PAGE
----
“I think some of the common characteristics are that they tend to be around their mid-20s, they’re mostly female and mostly same-sex attracted, and often autistic as well.”
She recalls being approached by a young girl with a beard who hugged her after giving a public talk, who explained she was a destransitioned woman too.
“She said she felt shunned by the LGBT community for being a traitor. So I felt I had to do something.”
Sky News reported on the case of “Ruby”, a biological female who experienced trans regret.
Ruby had been taking testosterone and was about to have her breasts removed when she decided to detransition.
“I didn’t think any change was going to be enough in the end and I thought it was better to work on changing how I felt about myself, than changing my body,” said Ruby.
“I’ve seen similarities in the way I experience gender dysphoria, in the way I experience other body image issues.
“When I was at my gender clinic to get referred for hormones, we had a session where I went over my mental health issues and I told them about my eating disorder and they didn’t suggest that that could maybe connected with my gender dysphoria.
“For everyone who has gender dysphoria, whether they are trans or not, I want there to be more options for us because I think there is a system of saying, ‘okay here’s your hormones, here’s your surgery, off you go’. I don’t think that’s helpful for anyone,” Ruby added.
Christian florist Barronelle Stutzman’s faces losing everything if the Supreme Court does not weigh into her religious freedom case.
That’s according to her lawyer Kristen Waggoner from Alliance Defending Freedom, who is representing Stutzman in a legal battle over her refusal to participate in a “same-sex” wedding.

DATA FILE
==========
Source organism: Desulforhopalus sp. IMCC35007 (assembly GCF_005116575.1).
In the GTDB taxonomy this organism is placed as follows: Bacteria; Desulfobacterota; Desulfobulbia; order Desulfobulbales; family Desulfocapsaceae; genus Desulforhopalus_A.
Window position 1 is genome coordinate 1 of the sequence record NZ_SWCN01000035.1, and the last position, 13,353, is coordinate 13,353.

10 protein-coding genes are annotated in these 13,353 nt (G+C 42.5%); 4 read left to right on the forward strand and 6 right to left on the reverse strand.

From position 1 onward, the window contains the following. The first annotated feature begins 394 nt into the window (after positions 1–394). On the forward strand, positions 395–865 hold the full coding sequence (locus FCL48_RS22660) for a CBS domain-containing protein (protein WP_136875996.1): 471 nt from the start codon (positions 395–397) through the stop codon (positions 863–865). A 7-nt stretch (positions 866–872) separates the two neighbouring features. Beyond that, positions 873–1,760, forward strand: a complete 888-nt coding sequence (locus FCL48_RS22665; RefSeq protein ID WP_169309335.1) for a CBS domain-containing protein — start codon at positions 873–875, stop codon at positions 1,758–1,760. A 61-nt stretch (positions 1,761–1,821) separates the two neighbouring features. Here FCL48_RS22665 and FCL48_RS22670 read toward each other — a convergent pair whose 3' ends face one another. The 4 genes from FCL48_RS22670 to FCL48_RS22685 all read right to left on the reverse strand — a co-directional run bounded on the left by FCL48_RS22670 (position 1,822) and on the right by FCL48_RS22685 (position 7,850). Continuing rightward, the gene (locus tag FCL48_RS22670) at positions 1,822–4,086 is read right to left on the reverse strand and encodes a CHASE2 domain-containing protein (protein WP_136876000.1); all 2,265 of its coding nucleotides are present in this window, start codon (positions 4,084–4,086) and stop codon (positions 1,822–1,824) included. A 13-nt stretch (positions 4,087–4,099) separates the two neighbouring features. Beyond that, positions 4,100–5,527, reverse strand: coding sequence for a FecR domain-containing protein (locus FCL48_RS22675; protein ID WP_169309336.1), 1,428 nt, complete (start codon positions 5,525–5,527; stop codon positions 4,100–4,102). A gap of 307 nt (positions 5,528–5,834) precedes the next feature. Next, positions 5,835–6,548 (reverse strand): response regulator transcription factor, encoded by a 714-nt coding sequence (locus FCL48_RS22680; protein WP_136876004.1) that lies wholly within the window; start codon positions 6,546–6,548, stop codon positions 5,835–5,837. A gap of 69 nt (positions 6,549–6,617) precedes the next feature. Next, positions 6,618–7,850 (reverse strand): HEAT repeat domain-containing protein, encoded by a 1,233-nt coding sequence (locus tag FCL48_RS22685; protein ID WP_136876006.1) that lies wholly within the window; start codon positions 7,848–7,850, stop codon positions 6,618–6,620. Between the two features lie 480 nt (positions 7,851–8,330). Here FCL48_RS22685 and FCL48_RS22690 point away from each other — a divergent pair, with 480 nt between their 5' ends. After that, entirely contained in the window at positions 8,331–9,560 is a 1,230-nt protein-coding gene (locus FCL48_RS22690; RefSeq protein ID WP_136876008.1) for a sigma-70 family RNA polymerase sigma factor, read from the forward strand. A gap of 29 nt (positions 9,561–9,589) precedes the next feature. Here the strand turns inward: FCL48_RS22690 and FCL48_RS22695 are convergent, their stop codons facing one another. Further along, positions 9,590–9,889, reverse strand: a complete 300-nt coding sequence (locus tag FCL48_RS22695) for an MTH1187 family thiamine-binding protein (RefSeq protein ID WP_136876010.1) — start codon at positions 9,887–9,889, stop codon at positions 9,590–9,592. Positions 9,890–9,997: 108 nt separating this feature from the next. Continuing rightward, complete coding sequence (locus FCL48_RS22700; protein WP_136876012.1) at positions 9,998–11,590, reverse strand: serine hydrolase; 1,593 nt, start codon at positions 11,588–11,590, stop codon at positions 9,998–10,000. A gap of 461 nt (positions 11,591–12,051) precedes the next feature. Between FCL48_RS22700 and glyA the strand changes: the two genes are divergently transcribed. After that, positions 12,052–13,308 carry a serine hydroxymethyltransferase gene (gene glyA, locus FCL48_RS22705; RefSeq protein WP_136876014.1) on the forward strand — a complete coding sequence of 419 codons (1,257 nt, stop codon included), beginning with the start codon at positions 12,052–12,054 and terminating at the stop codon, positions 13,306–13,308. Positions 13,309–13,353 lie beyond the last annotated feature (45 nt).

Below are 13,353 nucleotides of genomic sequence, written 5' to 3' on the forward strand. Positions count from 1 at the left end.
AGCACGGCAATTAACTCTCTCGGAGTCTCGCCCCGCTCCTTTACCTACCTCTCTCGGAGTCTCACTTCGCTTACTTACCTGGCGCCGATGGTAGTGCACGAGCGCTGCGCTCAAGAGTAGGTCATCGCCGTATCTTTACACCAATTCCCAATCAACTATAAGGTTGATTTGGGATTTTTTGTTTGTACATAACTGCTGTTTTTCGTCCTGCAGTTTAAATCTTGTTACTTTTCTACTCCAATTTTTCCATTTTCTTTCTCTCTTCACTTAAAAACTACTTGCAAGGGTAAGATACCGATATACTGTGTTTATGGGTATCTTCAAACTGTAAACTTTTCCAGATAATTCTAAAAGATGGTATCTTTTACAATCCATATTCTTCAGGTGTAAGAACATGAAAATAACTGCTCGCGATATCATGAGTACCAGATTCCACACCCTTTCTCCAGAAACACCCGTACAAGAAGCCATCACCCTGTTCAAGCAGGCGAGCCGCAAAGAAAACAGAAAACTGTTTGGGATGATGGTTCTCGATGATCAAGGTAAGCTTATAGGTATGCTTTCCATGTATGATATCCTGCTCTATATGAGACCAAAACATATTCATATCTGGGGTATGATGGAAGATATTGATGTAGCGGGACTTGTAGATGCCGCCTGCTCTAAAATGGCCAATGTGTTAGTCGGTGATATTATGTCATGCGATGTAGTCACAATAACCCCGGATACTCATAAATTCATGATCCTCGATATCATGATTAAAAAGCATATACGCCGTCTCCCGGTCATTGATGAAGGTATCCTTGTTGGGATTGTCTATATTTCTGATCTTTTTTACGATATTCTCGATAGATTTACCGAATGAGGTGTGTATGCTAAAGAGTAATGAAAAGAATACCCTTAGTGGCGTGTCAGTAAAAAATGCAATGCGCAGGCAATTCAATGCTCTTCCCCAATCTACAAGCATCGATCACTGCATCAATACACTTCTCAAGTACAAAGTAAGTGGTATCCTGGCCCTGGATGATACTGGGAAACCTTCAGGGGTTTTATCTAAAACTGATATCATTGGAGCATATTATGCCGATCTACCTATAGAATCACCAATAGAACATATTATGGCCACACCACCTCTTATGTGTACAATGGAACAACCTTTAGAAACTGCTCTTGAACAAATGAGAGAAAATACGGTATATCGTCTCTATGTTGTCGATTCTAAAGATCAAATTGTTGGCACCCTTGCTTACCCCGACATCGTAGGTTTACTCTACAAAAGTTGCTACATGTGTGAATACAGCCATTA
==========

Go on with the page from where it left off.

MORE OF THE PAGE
Appearing alongside her client on “FOX & Friends” recently, Waggoner said that in Masterpiece Cakeshop, the U.S. Supreme Court said the government can’t express hostility toward people of faith.
“We now need it to weigh in on the broader principle to say it can’t force creative professionals to create art or to have to participate in religious ceremonies”, said Waggoner
“We have clients right now that are facing jail time. Jack Phillips [Christian baker] is in his third round of litigation and Baronelle is basically faced with losing all she owns unless the Supreme Court weighs in in this case.”
Stutzman, who owns a florist business in the US state of Washington, said she had served Robert Ingersoll for almost ten years.
“When he came in to talk to me about his [same-sex] wedding, I just simply put my hands on his and told him I could not do it because of my relationship with Jesus Christ,” Stutzman said.
“Without any complaint from Rob ... the attorney general from the state of Washington sued me personally and corporately simply because I have a different viewpoint on marriage”.
Writing in an op-ed earlier this year, Stutzman wrote that:
Our ideals run up against each other. We disagree. Sometimes we debate. Sometimes we end up avoiding each other, or smiling and gently steering around the more sensitive points of disagreement. That’s how we respect each other’s freedom. That’s how we get along.
But sadly, my home state of Washington has chosen not to get along with me. In June, my state Supreme Court reaffirmed what it said just over two years ago: that I must use my skills as a creative professional to express messages and to celebrate and participate in events that violate my faith.